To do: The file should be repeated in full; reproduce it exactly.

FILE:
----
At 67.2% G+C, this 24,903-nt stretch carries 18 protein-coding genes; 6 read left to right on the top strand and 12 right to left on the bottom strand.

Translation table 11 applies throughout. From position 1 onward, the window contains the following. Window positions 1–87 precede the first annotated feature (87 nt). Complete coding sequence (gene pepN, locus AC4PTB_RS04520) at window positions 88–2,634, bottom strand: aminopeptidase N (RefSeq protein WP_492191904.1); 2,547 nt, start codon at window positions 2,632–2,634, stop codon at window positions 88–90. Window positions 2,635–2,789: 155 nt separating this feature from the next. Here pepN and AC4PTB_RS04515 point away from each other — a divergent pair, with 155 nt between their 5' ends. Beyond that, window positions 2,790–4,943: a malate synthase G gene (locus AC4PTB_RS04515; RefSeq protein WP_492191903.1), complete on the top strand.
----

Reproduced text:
At 67.2% G+C, this 24,903-nt stretch carries 18 protein-coding genes; 6 read left to right on the top strand and 12 right to left on the bottom strand.

Translation table 11 applies throughout. From position 1 onward, the window contains the following. Window positions 1–87 precede the first annotated feature (87 nt). Complete coding sequence (gene pepN, locus AC4PTB_RS04520) at window positions 88–2,634, bottom strand: aminopeptidase N (RefSeq protein WP_492191904.1); 2,547 nt, start codon at window positions 2,632–2,634, stop codon at window positions 88–90. Window positions 2,635–2,789: 155 nt separating this feature from the next. Here pepN and AC4PTB_RS04515 point away from each other — a divergent pair, with 155 nt between their 5' ends. Beyond that, window positions 2,790–4,943: a malate synthase G gene (locus AC4PTB_RS04515; RefSeq protein WP_492191903.1), complete on the top strand.